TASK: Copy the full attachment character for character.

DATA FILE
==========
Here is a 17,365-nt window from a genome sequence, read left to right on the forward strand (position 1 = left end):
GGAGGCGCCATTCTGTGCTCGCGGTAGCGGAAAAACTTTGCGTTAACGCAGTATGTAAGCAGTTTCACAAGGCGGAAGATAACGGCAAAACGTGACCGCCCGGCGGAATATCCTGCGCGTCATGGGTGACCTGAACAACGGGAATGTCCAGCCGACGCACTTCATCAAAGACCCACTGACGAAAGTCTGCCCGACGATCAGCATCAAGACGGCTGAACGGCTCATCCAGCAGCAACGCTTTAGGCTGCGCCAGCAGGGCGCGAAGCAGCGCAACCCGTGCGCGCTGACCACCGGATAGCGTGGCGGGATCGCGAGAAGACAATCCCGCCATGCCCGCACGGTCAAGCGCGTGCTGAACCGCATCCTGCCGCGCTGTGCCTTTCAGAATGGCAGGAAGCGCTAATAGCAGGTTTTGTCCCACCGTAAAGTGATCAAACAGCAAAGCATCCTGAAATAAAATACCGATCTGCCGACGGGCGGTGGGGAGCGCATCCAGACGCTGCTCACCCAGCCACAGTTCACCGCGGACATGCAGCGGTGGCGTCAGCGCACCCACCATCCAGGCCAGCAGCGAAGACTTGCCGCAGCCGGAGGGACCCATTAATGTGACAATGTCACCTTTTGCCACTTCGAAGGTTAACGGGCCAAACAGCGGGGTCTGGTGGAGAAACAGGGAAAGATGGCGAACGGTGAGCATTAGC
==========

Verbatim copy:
Here is a 17,365-nt window from a genome sequence, read left to right on the forward strand (position 1 = left end):
GGAGGCGCCATTCTGTGCTCGCGGTAGCGGAAAAACTTTGCGTTAACGCAGTATGTAAGCAGTTTCACAAGGCGGAAGATAACGGCAAAACGTGACCGCCCGGCGGAATATCCTGCGCGTCATGGGTGACCTGAACAACGGGAATGTCCAGCCGACGCACTTCATCAAAGACCCACTGACGAAAGTCTGCCCGACGATCAGCATCAAGACGGCTGAACGGCTCATCCAGCAGCAACGCTTTAGGCTGCGCCAGCAGGGCGCGAAGCAGCGCAACCCGTGCGCGCTGACCACCGGATAGCGTGGCGGGATCGCGAGAAGACAATCCCGCCATGCCCGCACGGTCAAGCGCGTGCTGAACCGCATCCTGCCGCGCTGTGCCTTTCAGAATGGCAGGAAGCGCTAATAGCAGGTTTTGTCCCACCGTAAAGTGATCAAACAGCAAAGCATCCTGAAATAAAATACCGATCTGCCGACGGGCGGTGGGGAGCGCATCCAGACGCTGCTCACCCAGCCACAGTTCACCGCGGACATGCAGCGGTGGCGTCAGCGCACCCACCATCCAGGCCAGCAGCGAAGACTTGCCGCAGCCGGAGGGACCCATTAATGTGACAATGTCACCTTTTGCCACTTCGAAGGTTAACGGGCCAAACAGCGGGGTCTGGTGGAGAAACAGGGAAAGATGGCGAACGGTGAGCATTAGC